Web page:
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Modular, extensible, open source.

Eclipse Theia 1.0 is an open source alternative to VS Code

Sarah Schlothauer
eclipse theia
© Shutterstock / IgorZh

The 1.0 version of Eclipse Theia has arrived. Eclipse Theia combines some of the best features of IDEs into one open source extensible platform. To celebrate this milestone, explore some of its stand-out features and see what sets it apart from VS Code.

The Eclipse Foundation, one of the leading global voices advancing open source software, released Eclipse Theia version 1.0. Intended to be a completely open source alternative to Microsoft’s Visual Studio Code, Eclipse Theia supports multiple languages and combines some of the best features of IDEs into one extensible platform.

If the name rings any bells, the Theia project previously began elsewhere. It was initially created by Ericsson and TypeFox (founders of Gitpod and Xtext) in 2016 and moved to The Eclipse Foundation in May of 2018.

To celebrate this milestone, explore some of its stand-out features and see what sets it apart from VS Code.

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Cloud & Desktop IDE

eclipse theia

Eclipse Theia screenshot. Source.

Theia is designed to run on both the cloud and on desktop, so if you are unsure which you will need, you can use it in both contexts. You can even develop one IDE and run it in browsers and/or desktop versions.

From The Eclipse Foundation’s press release:

To support both situations with a single source, Theia runs in two separate processes. Those processes are called frontend and backend respectively, and they communicate through JSON-RPC messages over WebSockets or REST APIs over HTTP. In the case of Electron, the backend, as well as the frontend, run locally, while in a remote context the backend would run on a remote host.

Rich with features

  • Multi-language support: Thanks to the Language Server Protocol, Eclipse Theia supports Java, JavaScript, Python, and many more programming languages. LSP includes over 60 language servers.
  • Flexible, draggable dock layouts: Eclipse Theia’s shell is based on PhosphorJS, which is a set of widgets, layouts, events, and data structures offering highly flexible layouts.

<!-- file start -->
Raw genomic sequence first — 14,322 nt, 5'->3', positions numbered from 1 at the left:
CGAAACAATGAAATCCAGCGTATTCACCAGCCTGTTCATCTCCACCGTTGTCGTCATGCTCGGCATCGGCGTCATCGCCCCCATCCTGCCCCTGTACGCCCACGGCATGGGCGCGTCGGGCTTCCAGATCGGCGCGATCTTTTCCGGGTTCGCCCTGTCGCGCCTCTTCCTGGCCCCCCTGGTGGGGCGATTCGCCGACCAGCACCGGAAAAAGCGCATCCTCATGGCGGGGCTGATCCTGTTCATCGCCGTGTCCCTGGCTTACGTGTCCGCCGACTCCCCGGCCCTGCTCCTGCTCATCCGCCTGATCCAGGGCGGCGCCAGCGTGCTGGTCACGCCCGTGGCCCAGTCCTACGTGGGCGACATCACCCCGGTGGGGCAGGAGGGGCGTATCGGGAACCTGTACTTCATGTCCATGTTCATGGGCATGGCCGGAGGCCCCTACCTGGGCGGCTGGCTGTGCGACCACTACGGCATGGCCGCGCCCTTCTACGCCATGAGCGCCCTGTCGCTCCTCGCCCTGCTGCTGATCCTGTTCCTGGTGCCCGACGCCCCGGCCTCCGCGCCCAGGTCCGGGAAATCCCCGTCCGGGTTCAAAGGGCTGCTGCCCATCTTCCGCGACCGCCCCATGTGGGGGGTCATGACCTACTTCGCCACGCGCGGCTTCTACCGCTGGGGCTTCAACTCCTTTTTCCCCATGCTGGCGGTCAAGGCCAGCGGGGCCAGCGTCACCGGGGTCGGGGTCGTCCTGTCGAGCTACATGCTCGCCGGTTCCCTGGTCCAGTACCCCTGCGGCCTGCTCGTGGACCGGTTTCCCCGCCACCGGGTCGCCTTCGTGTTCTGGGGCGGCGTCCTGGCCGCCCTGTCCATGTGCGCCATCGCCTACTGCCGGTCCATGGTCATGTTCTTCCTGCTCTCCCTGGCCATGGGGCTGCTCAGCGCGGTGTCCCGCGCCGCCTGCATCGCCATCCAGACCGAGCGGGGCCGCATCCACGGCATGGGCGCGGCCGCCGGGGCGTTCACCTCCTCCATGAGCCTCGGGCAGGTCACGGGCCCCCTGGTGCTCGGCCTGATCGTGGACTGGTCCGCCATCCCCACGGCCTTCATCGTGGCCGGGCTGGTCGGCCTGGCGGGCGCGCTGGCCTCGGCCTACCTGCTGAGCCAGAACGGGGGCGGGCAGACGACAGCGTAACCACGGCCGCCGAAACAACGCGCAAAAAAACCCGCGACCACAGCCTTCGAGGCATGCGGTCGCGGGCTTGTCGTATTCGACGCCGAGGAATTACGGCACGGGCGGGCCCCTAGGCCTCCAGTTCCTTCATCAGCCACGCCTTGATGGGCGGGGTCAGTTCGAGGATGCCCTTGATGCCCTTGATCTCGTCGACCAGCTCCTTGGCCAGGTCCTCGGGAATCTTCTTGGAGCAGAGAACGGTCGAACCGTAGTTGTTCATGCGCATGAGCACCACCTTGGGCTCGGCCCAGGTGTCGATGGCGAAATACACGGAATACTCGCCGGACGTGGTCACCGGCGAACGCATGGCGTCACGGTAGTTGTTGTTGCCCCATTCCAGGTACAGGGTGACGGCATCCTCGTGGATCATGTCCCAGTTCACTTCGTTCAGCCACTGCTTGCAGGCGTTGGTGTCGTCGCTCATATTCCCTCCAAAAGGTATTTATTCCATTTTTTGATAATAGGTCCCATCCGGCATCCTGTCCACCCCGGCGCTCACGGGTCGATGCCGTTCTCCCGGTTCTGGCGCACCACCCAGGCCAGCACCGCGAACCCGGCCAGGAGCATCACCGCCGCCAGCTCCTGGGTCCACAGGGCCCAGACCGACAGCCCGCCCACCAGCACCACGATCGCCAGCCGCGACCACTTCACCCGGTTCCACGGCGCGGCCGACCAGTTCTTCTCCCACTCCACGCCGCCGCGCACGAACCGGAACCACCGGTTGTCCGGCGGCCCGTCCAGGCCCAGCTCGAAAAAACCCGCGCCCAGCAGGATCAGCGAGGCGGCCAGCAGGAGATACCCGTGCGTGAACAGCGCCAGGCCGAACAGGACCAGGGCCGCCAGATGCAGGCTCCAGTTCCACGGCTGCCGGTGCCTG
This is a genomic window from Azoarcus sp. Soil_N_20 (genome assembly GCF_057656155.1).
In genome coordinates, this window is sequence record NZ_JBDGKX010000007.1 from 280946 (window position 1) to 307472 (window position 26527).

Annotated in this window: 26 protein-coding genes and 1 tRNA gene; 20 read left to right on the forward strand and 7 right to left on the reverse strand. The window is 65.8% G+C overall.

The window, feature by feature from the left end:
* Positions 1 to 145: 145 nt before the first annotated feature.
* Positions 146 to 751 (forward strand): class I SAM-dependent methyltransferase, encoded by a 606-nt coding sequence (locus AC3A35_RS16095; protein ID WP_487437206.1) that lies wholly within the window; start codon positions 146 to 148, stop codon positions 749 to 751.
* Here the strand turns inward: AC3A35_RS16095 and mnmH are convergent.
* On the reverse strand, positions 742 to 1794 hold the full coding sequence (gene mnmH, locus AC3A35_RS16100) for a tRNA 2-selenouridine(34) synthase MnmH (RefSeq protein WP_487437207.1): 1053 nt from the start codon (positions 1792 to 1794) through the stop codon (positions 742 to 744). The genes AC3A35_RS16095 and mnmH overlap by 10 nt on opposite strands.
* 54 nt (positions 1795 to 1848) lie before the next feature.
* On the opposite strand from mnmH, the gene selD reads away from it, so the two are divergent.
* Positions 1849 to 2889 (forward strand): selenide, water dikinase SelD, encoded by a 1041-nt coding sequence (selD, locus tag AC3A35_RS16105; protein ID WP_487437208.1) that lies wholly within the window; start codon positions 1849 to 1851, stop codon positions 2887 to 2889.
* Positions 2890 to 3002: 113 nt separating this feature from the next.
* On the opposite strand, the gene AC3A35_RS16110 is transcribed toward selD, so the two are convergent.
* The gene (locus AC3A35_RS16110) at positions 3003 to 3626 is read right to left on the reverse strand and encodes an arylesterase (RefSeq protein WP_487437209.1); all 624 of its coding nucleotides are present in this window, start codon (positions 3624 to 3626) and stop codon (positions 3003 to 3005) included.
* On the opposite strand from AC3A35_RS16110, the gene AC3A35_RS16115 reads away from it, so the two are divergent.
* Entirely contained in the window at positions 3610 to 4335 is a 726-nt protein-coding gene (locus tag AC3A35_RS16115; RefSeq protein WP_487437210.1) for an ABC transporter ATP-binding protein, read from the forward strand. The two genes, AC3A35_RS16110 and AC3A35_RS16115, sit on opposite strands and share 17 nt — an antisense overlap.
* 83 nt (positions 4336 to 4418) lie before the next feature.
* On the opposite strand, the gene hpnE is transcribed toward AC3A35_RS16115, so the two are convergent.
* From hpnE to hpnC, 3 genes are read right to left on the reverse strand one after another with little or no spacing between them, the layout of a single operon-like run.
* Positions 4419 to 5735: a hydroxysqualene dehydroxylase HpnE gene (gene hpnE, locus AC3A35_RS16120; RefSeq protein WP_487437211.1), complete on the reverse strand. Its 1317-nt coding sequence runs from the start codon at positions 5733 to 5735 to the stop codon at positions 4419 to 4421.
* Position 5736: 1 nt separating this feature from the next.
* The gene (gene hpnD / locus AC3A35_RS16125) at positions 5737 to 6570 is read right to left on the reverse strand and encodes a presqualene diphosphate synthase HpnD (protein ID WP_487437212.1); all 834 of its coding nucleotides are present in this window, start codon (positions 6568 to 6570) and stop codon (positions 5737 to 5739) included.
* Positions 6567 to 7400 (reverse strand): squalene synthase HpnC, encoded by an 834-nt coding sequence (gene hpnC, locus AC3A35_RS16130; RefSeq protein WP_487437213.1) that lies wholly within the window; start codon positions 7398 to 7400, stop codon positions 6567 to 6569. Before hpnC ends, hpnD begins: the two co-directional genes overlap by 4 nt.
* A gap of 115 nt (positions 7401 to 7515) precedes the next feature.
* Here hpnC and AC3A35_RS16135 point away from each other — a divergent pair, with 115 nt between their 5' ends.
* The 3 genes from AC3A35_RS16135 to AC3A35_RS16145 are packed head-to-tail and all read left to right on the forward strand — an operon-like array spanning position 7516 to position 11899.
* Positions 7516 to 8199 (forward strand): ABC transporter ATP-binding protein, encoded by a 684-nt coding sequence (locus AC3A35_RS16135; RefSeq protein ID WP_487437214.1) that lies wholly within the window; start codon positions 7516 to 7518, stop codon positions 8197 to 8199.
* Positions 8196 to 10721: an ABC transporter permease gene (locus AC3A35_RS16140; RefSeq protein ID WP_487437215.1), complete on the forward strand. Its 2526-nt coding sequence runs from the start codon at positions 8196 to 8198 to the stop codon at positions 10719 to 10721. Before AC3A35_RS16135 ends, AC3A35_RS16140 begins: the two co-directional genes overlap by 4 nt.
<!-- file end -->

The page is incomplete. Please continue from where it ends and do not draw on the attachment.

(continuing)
• Modular: Add your own extensions easily and customize your IDE to exactly how you like it. If what you need isn’t created already, learn how to author your own extension and create a Theia app. (Find out more about the necessary prerequisites on GitHub.)
  • Open source marketplace: The new marketplace introduced in the 1.0 release is truly open source. Even non-VS Code applications can use the extensions within.

SEE ALSO: Get your children programming while playing with these resources on coding for kids

Vendor-neutral for all

Will Theia eclipse (pardon the pun) VS Code? The fact that it is open source scores some big brownie points. Of course, if you want to contribute towards this project, you can help it improve by submitting bug reports, submitting pull requests, and solving issues.

Eclipse Theia takes many design principles from VS Code, but also stands out as its own project. From the Theia website, the main differences between it and VS Code are its modularity, its desktop and cloud capabilities, and its vendor-neutrality.

Early adopters and contributors of this project include Google Cloud, RedHat, IBM, arm, and Arduino.

Luca Cipriani, CTO of Arduino says:

As one of the world’s largest open source ecosystems for hardware and software, we fully support extending vendor-neutral governance to every aspect of software development. Eclipse Theia is another important step in that direction. Our community has been eagerly advocating for functionality for some time.

View the source code on GitHub. Or, give it a taste and try it out in Gitpod.

Author
Sarah Schlothauer

Sarah Schlothauer

All Posts by Sarah Schlothauer

Sarah Schlothauer is an assistant editor for JAXenter.com. She received her Bachelor's degree from Monmouth University and is currently enrolled at Goethe University in Frankfurt, Germany where she is working on her Masters. She lives in Frankfurt with her husband and cat. She is also the editor for Conditio Humana, an online magazine about ethics, AI, and technology.

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